Tuesday, July 27, 2010
Garcetti’s Candidacy for Re-Election in 1996 Hampered by Heavy Baggage
By ROGER M. GRACE
129th in a Series
GIL GARCETTI had the advantage of name-recognition and incumbency, in addition to brimming campaign coffers, as he vied in 1996 with five challengers in the race for Los Angeles County district attorney. But he had “baggage,” and it was heavy.
So weighty was it that in the March 26 primary, the incumbent attracted only 37 percent of the vote, with second place being taken by Deputy District Attorney John Lynch, who captured 21 percent. Although Garcetti did glean a plurality, he started the general election race from behind, given that 63 percent of the voters had indicated they were of a mind to replace him.
Here’s what he had to overcome:
●Simpson Verdict: On Oct. 3, 1995, the jury in the prosecution of ex-football star O.J. Simpson in a double murder rendered a verdict of “not guilty,” an assessment belied by the evidence. As head of the office that lost the case, Garcetti was the person to blame, in the eyes of many. Most of the challengers pounded at the issue. Garcetti labeled his opponent in the runoff, Deputy District Attorney John Lynch, as “Johnny One-Note” for harping incessantly on that one theme.
●Three Strikes: There was perceived to be a lack of a cohesive policy on striking priors in what were initially dubbed “three strikes and you’re out” cases. Some decisions to seek life sentences where the third felony was a relatively minor one were seen as unjust. One Los Angeles Superior Court judge campaigned against Garcetti from the bench, lambasting him for seeking such a penalty in the case of a homeless man alleged to have been caught in possession of three-tenths of a gram of cocaine. (The diatribe by Judge David Yaffe received major press attention; the fact, unknown to Yaffe, that the defendant had serious unalleged priors, in addition to four parole violations, didn’t.)
●Political Influence: There was an allegation of favoritism having been accorded one defendant—grandson of a major Garcetti contributor—whose prior robbery conviction was stricken. Garcetti admitted to communication between the grandfather and himself, but insisted that, after a staff member looked into the matter, he told the contributor there was nothing he could do. The subsequent striking was an independent decision by the prosecuting attorneys, the DA insisted. The Office of Attorney General found there was nothing done out of the ordinary, but questions continued to be raised.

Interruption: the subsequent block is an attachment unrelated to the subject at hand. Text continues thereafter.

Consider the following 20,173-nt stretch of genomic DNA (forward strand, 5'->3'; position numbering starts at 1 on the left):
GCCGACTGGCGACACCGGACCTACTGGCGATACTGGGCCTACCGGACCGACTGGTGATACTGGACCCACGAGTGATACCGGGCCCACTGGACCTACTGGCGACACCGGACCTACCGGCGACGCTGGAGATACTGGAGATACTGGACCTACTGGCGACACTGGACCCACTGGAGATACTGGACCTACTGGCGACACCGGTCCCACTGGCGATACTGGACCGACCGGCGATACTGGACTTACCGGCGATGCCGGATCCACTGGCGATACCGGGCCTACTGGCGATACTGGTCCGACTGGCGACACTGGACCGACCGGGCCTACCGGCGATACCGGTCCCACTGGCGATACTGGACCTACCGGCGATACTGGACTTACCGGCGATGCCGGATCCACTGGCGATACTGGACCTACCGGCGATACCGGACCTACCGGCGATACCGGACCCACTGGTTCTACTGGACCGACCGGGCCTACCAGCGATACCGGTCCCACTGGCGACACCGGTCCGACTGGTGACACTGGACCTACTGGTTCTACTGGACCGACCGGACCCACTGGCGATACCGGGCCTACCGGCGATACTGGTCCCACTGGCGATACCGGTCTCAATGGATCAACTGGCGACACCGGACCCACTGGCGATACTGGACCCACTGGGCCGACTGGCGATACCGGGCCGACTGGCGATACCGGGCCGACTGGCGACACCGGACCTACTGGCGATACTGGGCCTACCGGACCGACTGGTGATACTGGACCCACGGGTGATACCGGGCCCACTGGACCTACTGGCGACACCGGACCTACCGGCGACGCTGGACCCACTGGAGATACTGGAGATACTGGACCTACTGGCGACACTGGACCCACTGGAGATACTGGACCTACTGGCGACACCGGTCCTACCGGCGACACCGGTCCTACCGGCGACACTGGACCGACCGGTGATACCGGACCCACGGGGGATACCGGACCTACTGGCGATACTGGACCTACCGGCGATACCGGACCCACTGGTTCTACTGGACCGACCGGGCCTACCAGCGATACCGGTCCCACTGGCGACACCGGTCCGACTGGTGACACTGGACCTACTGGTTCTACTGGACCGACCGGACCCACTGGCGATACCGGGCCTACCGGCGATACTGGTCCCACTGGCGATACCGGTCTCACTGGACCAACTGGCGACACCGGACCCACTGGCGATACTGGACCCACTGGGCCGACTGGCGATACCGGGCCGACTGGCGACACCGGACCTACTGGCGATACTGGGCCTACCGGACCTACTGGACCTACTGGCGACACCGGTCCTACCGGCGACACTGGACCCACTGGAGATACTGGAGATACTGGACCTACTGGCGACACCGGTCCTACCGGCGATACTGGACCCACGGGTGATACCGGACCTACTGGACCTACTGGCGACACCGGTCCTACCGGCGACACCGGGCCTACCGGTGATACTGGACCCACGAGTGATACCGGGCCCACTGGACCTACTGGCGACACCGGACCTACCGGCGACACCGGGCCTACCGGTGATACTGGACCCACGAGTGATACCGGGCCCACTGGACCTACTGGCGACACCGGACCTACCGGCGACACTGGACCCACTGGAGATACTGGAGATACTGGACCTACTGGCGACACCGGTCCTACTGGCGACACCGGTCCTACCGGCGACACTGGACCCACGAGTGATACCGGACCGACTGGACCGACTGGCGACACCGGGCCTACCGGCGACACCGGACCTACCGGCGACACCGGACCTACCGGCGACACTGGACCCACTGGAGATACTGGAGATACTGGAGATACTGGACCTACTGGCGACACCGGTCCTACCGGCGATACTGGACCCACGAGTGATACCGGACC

Right there, you have what could be viewed as three “strikes” against Garcetti—and it appeared that the DA might be “out” when the election was over.
These three controversies have been mentioned here previously. There were two others:
●Sagging Office Morale, a $42,807 Give-Away: The troops in Garcetti’s office were disgruntled. In light of county budget problems, there had been no pay hikes in four years. Yet, Garcetti quietly granted bonuses in 1995 to Simpson prosecutors Bill Hodgman ($17,760), Marcia Clark ($14,300) and Christopher Darden ($10,747).
Garcetti also told the trio to take the rest of the year off, with pay.
Veteran prosecutor Lea Purwin D’Agostino, now retired, is quoted in the Nov. 9, 1995, edition of the Times as declaring:
“I am beyond upset. And so is everyone else to whom I’ve spoken. I’ve never seen such a totality of anger.”
Rank-and-file prosecutors, envious and irate, were not mollified by a statement Garcetti issued to them on Dec. 5 saying that “never in my twenty-seven years in this office had I seen the personal lives of our prosecutors and their families invaded to such an outrageous extent by members of the media and public” as that suffered by the leaders of the Simpson prosecution team.
A Dec. 17, 1995, article in the Daily News relates that some prosecutors “took potshots at the trial strategy of the prosecution team; questioned what invasive public scrutiny Hodgman was subjected to; and noted that the invasion of privacy that garnered the Simpson prosecutors compensatory bonuses also drew them millions in book and potential movie deals.”
Hodgman, who acted in a supervisorial role, discloses that he initially spurned the offer of extra pay.